Eighteenth century theatre

Historical background

The Hanoverian or Georgian age 

When the last Stuart monarch, Queen Anne, died childless in 1714, the British crown should have passed to Princess Sophia of Hanover, one of the Protestant granddaughters of King James I. Unfortunately, Sophia died in the same year as Anne, so Parliament invited Sophia’s eldest son, George, Duke of Hanover to become King George I of England and Ireland.

George, who was Queen Anne's closest living Protestant relative, came to the throne as the first monarch of the House of Hanover. Although over fifty Roman Catholics had closer blood relationships to Queen Anne, the Act of Settlement that had been passed by Parliament in 1701 prohibited Catholics from inheriting the British throne.

The Georgian period includes the reigns of four Hanoverian Kings: George I (1714-1727); George II (1727-1760); George III (1760-1820) and George IV (1820-1830).

A time of growth and change

The eighteenth century, sometimes referred to as the Age of Reason or the Enlightenment, was a time of great social and cultural change. The development of rational and scientific approaches to religious, social, political, and economic issues led not only to the American Revolution (1772) and the French Revolution (1789) but also marked the beginning of the Industrial Revolution, which established Britain as a major world power with a global Empire.

The population of Britain grew rapidly during this period, from around five million people in 1700 to nearly nine million by 1801. Many people left the countryside in order to seek out new job opportunities in rapidly expanding towns and cities, whilst many immigrants also arrived from large areas of continental Europe. 

Famous writers of the period include novelists Henry Fielding, Mary Shelley and Jane Austen; Romantic poets Lord Byron, William Wordsworth and Samuel Taylor Coleridge and men of letters such as Alexander Pope, Jonathan Swift and Samuel Jonson. 

English theatre during the eighteenth century

The eighteenth century was the great age of theatre. In London and the provinces, large purpose-built auditoriums were built to house the huge crowds that flocked nightly to see plays and musical performances. A variety of entertainments were on offer, from plays and ballets to tightrope-walkers and acrobats. Theatre began to establish itself as an art form not only for the sophisticated upper classes, but for all levels of society.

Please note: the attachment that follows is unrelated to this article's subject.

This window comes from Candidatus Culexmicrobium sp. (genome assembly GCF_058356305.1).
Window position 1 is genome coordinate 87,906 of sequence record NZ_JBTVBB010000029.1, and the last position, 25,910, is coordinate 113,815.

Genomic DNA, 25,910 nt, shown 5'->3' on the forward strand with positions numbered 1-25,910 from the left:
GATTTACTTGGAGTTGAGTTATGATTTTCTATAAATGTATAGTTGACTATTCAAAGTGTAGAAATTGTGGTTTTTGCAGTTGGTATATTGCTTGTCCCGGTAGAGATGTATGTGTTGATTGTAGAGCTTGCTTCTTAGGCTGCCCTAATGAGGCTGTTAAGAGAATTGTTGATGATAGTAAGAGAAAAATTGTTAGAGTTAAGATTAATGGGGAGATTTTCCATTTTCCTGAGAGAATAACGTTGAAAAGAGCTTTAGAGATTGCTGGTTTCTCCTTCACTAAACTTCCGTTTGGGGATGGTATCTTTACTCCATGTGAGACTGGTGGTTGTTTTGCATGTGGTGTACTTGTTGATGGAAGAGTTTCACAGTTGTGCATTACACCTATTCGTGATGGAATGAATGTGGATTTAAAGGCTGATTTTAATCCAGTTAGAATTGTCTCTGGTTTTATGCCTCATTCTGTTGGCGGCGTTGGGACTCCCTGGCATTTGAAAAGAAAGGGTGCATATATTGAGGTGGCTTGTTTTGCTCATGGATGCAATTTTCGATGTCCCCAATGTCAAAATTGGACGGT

The new playhouses

The growth of theatres

Image of Drury Lane Theatre LondonAt the beginning of the Restoration, Charles II had granted licences for only two theatre companies in London. By the end of the eighteenth century the number had risen to seven:

  • The Theatre Royal, Drury Lane
  • Lincoln’s Inn Fields
  • The Queen’s Theatre, Haymarket
  • The Little Haymarket Theatre
  • Goodman’s Fields
  • Sadler’s Wells
  • The Royalty 

Extensions to Drury Lane and Lincoln’s Inn Fields meant that they could hold audiences of three thousand people at each performance. 


At the beginning of the century some boxes were still placed alongside the stage and the forestage or apron was still quite large. As the number and size of the theatres and audiences grew, stages were redesigned so that the long forestage or apron of Restoration times was shortened and pushed back almost to the proscenium arch. The separation between stage and audience was further emphasised by placing the members of the orchestra in front of the stage in an area known as the orchestra pit


In order to make scenes appear more vivid, as well as give added depth and perspective to the stage, designers began to paint scenery on parallel wings, also known as flats, which receded from the audience. This also made it easier and faster for stage hands to change a setting, as the wings for later settings rested behind one another. When a scene change was needed, the stagehands simply removed the flat and placed it at the rear.


At the beginning of the century the auditorium was as brightly lit as the stage. As theatre design developed, the stage was further separated from the audience by making the auditorium dark during a performance, so that footlights and sidelights could be used to light up the actors on stage. Lighting was originally by means of candles and candelabra but these were replaced with kerosene lamps and gas lamps later in the century. All methods of stage lighting at this time could be dangerous and accidents were quite common.